April 29, 2016
Finally a Step Forward?
Last week the U.S. Supreme Court heard the U.S. v. Texas case. Texas was actually not able to challenge the President's authority for the executive action for DAPA. Texas only objected to subsidizing driver's licenses for new qualified applicants because the fee the DMV charges is less than the cost to produce the license. Texas was not able to prove it has legal standing to sue the federal government when it is clear that the federal government has the authority to issue deferred action and work cards to immigrants. It is ridiculous that every time the state has to incur a cost to implement a federal rule or regulation will they be able to sue the government and we hope the Supreme Court Justices will agree with that and allow DAPA to go forward after all these delays.
A Reminder of Why We Love Our Job

Our representatives went to Alabama on Wednesday afternoon in an event that we organized with La Jefa radio station to inform people about their rights and opportunities to file for green cards under the current law. The response was overwhelming and we met some very nice people and were able to hear their stories. Some of these were very sad. The majority of the participants came to the U.S. undocumented and later married a U.S. citizen.

It was heartwarming to meet and be able to talk to all of them. Listening to their stories made us reinforce why we are working in immigration law, helping people to keep their families together. Here are some pictures of the event.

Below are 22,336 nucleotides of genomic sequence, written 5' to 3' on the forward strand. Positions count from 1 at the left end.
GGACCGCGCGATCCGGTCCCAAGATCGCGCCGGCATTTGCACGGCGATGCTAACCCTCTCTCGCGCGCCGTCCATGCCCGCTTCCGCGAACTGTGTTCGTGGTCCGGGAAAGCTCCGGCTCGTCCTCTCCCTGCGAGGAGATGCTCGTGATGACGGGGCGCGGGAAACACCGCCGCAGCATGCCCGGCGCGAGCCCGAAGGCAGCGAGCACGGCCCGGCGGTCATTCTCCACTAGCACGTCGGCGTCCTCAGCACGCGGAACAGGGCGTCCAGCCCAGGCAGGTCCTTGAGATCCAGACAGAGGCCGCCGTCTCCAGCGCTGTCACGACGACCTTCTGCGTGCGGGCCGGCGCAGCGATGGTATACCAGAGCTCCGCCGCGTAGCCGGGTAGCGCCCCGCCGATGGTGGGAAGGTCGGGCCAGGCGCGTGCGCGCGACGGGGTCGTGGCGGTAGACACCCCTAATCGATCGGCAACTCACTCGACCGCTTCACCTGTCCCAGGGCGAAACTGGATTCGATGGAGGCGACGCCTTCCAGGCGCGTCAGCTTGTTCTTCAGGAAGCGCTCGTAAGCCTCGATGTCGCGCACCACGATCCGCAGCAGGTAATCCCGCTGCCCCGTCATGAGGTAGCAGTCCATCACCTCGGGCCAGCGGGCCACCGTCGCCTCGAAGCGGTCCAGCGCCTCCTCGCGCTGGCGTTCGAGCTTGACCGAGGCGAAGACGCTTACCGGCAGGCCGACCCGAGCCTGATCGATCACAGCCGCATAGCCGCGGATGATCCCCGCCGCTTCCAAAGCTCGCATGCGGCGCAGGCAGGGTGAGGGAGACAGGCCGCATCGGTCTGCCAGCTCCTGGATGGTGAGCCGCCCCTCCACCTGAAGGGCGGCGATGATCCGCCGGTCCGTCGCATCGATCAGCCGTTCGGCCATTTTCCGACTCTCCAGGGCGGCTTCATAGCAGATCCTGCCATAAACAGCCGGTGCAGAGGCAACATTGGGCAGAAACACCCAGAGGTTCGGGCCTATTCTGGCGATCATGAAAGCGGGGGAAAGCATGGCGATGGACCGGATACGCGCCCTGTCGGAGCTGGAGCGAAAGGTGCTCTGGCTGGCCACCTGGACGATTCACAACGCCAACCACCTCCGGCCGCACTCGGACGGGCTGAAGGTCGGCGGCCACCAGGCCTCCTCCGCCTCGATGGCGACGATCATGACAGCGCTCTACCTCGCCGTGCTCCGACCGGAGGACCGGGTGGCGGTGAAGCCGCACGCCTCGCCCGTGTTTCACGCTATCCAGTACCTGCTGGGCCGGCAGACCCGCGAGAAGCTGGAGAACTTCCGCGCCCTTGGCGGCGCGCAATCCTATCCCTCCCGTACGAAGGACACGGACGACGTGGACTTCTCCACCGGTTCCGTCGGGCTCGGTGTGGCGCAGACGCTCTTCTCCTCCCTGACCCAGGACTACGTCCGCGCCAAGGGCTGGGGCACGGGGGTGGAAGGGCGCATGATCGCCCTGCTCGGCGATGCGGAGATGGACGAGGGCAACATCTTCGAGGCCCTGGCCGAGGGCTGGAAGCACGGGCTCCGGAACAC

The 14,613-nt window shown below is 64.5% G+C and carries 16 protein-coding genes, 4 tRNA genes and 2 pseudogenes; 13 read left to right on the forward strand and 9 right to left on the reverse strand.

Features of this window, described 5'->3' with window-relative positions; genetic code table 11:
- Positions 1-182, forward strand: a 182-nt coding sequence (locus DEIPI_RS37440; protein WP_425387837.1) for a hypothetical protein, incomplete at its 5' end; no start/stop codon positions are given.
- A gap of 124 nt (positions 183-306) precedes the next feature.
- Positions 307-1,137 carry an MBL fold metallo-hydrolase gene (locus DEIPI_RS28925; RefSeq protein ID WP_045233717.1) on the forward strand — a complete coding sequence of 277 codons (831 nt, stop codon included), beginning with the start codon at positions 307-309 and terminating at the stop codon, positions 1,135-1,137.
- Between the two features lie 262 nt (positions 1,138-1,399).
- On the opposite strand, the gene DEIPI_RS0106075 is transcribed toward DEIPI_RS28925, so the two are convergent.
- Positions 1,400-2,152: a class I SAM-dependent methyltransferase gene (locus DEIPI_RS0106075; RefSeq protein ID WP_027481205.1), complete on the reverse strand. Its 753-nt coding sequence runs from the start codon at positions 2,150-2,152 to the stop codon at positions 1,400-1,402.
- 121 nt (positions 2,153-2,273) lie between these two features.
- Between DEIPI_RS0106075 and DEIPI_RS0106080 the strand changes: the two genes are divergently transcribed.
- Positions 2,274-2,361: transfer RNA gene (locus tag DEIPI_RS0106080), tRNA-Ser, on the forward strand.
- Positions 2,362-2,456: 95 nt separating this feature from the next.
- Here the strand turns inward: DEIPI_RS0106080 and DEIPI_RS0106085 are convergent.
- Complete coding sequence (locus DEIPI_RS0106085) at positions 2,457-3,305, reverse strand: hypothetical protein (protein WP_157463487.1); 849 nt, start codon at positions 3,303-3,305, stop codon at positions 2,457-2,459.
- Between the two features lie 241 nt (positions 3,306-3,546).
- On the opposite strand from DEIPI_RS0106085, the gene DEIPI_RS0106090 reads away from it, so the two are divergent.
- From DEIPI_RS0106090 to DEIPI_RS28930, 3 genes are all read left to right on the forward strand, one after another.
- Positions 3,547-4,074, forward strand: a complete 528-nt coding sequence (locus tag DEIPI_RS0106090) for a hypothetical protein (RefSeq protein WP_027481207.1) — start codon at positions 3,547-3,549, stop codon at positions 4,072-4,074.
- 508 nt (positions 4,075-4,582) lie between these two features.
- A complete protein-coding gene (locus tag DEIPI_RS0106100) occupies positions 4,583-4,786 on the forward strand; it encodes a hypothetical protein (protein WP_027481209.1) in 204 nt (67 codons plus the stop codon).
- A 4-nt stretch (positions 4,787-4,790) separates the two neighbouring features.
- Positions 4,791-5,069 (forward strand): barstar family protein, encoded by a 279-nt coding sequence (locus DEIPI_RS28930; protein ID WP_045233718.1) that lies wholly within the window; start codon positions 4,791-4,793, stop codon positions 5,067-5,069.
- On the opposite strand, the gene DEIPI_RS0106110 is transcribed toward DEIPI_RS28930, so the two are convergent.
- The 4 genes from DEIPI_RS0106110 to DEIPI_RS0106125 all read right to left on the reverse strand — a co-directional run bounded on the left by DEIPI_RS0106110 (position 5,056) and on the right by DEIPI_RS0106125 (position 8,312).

One of these couples had a very sad story. They met and got married and went to an attorney in Alabama to file their immigration paperwork. The U.S. citizen wife was disabled and could not work, and her husband who came from Mexico was her only means of support. The attorney who did not know about the waiver process, which our firm has done hundreds of times successfully, took their money and gave them the wrong advice. That attorney recommended to the couple to leave the U.S. and for them to get married there and file the paperwork from there lying about the fact that they were living here. At the end of the case the agency found out about this material misrepresentation and denied the case. The husband became subject to a permanent bar for the misrepresentation all the while thinking the attorney was there to help them! Had they stayed in the U.S. and told the truth they could have been approved for a hardship waiver and the husband could have gotten his green card because he meets the qualifications.
The requirements include that the person has only one entry without a visa, that they are married to a U.S. citizen and that the U.S. citizen spouse would suffer extreme hardship in their absence. If you know of anyone who meets those requirements, give us a call.

Integrity is one of our law firm's top values. We are honest with our clients and we would only recommend a solution that will help our clients maximize their chances of success and would never jeopardize their future immigration process. If a case is not very likely to be approved, we thoroughly inform our client about the chances up front and discuss what other options they may have. Unfortunately not everyone has the same professionalism and it is so important to beware of unethical people. If someone offers advice that sounds shady, stop immediately and go seek another opinion.